If you wish to contribute or participate in the discussions about articles you are invited to join SKYbrary as a registered user

 Actions

Difference between revisions of "Reverse Thrust"

From SKYbrary Wiki

 
(6 intermediate revisions by 2 users not shown)
Line 3: Line 3:
 
|source_image      = SKYbrary
 
|source_image      = SKYbrary
 
|source_caption    = About SKYbrary
 
|source_caption    = About SKYbrary
|control          = EUROCONTROL
+
|control          = SKYbrary
|control_image    = EUROCONTROL
+
|control_image    = SKYbrary
|control_caption  = EUROCONTROL
+
|control_caption  = About SKYbrary
 
}}
 
}}
{{Under construction}}
 
  
 
==Definition==
 
==Definition==
Reverse thrust is [[Thrust|thrust]] in the opposite direction to normal (opposite to the aircraft direction of motion) used to decelerate an aircraft after landing, in the event of a [[Rejected Take Off|rejected take off]] or, in some limited cases, in flight.
+
Reverse thrust is [[Thrust|thrust]] projected in the opposite direction to normal and is used to decelerate an aircraft after landing, in the event of a [[Rejected Take Off|rejected take off]] or, in some limited cases, in flight.
  
 
==Description==
 
==Description==
On many aircraft types, reverse thrust capability is installed to augment [[Brakes|wheel brakes]] in decelerating the aircraft. This feature can significantly increase deceleration rates and reduce [[Landing Distances|landing distance]] or, in the event of a rejected take off, reduce stopping distance. On some aircraft, reverse thrust can be used to enable the aircraft to back up under its own power. On a limited number of aircraft types such as the [[C17|C17 Globemaster]], reverse thrust can be utilised in flight to significantly increase descent rate without a corresponding increase in airspeed.  
+
On many aircraft types, reverse thrust capability is installed to augment [[Brakes|wheel brakes]] in decelerating the aircraft. This feature can significantly increase deceleration rates and reduce [[Landing Distances|landing distance]] or, in the event of a rejected take off, reduce stopping distance. On some aircraft, reverse thrust can be used to enable the aircraft to back up under its own power. On a limited number of aircraft types, such as the [[C17|C17 Globemaster]], reverse thrust can be utilised in flight to significantly increase descent rate without a corresponding increase in airspeed.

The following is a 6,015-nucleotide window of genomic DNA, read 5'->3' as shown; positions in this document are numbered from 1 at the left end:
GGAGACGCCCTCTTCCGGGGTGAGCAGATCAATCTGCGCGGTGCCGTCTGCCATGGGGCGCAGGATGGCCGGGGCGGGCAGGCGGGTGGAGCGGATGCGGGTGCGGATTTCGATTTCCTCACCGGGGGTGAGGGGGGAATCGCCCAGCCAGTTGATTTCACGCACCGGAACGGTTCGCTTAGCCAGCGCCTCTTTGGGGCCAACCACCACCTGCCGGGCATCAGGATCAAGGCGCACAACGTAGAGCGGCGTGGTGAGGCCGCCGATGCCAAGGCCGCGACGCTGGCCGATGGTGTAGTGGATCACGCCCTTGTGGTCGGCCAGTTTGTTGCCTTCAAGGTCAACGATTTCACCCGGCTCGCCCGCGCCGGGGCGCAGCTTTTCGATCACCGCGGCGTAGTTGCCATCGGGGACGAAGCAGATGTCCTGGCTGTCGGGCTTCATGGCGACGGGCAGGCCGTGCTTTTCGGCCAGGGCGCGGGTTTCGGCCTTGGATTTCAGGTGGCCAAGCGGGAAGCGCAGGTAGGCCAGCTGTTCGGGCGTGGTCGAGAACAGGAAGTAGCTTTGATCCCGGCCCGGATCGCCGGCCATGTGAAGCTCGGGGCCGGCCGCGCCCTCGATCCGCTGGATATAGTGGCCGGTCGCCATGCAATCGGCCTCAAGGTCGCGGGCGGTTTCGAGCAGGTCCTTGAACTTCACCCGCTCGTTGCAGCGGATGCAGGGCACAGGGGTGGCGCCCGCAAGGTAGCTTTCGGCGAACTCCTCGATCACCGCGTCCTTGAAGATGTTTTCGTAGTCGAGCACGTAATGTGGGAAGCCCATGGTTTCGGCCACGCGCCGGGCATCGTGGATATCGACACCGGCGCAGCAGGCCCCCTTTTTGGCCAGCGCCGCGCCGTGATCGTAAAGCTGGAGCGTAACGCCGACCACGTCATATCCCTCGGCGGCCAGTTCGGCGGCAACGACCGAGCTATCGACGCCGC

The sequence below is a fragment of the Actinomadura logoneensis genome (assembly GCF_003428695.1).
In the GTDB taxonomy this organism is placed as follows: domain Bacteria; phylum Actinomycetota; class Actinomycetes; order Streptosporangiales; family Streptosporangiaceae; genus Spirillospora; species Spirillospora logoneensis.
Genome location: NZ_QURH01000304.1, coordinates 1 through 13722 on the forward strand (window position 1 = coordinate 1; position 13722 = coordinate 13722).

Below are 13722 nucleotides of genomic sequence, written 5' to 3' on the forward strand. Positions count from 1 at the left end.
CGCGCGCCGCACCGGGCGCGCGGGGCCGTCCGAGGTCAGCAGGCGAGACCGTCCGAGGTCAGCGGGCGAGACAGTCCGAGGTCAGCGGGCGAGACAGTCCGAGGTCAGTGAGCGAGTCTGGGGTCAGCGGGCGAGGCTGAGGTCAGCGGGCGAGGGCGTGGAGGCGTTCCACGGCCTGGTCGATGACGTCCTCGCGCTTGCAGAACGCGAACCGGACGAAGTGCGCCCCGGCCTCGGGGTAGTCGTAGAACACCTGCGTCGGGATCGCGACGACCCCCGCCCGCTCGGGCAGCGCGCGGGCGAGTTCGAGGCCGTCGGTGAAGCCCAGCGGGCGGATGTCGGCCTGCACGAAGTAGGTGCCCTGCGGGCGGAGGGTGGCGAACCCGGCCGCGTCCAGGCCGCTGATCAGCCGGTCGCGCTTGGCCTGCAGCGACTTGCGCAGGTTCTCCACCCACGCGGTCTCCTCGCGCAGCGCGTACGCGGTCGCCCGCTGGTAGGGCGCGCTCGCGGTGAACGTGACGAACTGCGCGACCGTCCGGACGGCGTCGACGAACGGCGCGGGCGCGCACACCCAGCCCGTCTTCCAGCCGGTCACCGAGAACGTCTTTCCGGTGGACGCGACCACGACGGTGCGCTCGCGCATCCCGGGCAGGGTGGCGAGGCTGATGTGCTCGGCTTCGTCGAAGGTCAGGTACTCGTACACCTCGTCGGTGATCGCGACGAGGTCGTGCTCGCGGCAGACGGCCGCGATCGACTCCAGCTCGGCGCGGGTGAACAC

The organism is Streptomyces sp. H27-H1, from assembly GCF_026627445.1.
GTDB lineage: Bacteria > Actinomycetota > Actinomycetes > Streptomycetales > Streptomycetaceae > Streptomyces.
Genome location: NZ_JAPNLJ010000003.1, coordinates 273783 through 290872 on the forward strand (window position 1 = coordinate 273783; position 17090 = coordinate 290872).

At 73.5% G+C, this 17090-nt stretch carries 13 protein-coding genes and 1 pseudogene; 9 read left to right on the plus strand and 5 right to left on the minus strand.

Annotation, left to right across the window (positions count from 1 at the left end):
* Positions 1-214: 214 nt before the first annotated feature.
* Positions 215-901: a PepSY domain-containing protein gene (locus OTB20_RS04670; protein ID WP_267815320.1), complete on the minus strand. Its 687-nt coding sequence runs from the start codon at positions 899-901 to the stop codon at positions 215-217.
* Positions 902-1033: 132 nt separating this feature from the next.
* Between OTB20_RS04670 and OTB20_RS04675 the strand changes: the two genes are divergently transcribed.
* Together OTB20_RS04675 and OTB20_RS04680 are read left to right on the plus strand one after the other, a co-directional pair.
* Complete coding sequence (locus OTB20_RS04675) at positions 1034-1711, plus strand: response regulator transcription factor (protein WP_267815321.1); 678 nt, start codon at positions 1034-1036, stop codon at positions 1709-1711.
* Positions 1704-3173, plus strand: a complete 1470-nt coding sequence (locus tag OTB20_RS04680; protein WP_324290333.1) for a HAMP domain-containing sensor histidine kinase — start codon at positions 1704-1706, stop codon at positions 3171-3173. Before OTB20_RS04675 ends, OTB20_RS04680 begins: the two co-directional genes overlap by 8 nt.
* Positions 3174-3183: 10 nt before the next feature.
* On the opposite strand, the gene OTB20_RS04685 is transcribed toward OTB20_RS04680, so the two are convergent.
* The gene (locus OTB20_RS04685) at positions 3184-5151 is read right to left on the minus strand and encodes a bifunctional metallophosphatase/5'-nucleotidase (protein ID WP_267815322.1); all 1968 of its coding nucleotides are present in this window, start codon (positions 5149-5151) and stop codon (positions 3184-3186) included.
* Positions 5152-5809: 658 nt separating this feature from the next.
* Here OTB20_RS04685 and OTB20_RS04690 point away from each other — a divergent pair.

Reverse thrust can be generated by a [[Reverse Pitch|reversible pitch]] [[Propeller|propeller]] or, on a [[Jet Engine|jet engine]], by a [[Target Reverser|target reverser]] or a [[Cascade Reverser|cascade reverser]] installation.
 
Reverse thrust can be generated by a [[Reverse Pitch|reversible pitch]] [[Propeller|propeller]] or, on a [[Jet Engine|jet engine]], by a [[Target Reverser|target reverser]] or a [[Cascade Reverser|cascade reverser]] installation.
Line 21: Line 20:
  
  
[[Category:Glossary]]
+
[[Category:Flight Technical]]

Latest revision as of 08:30, 2 August 2017

Article Information
Category: General General
Content source: SKYbrary About SKYbrary
Content control: SKYbrary About SKYbrary

Definition

Reverse thrust is thrust projected in the opposite direction to normal and is used to decelerate an aircraft after landing, in the event of a rejected take off or, in some limited cases, in flight.

Description

On many aircraft types, reverse thrust capability is installed to augment wheel brakes in decelerating the aircraft. This feature can significantly increase deceleration rates and reduce landing distance or, in the event of a rejected take off, reduce stopping distance. On some aircraft, reverse thrust can be used to enable the aircraft to back up under its own power. On a limited number of aircraft types, such as the C17 Globemaster, reverse thrust can be utilised in flight to significantly increase descent rate without a corresponding increase in airspeed.

Reverse thrust can be generated by a reversible pitch propeller or, on a jet engine, by a target reverser or a cascade reverser installation.

Related Articles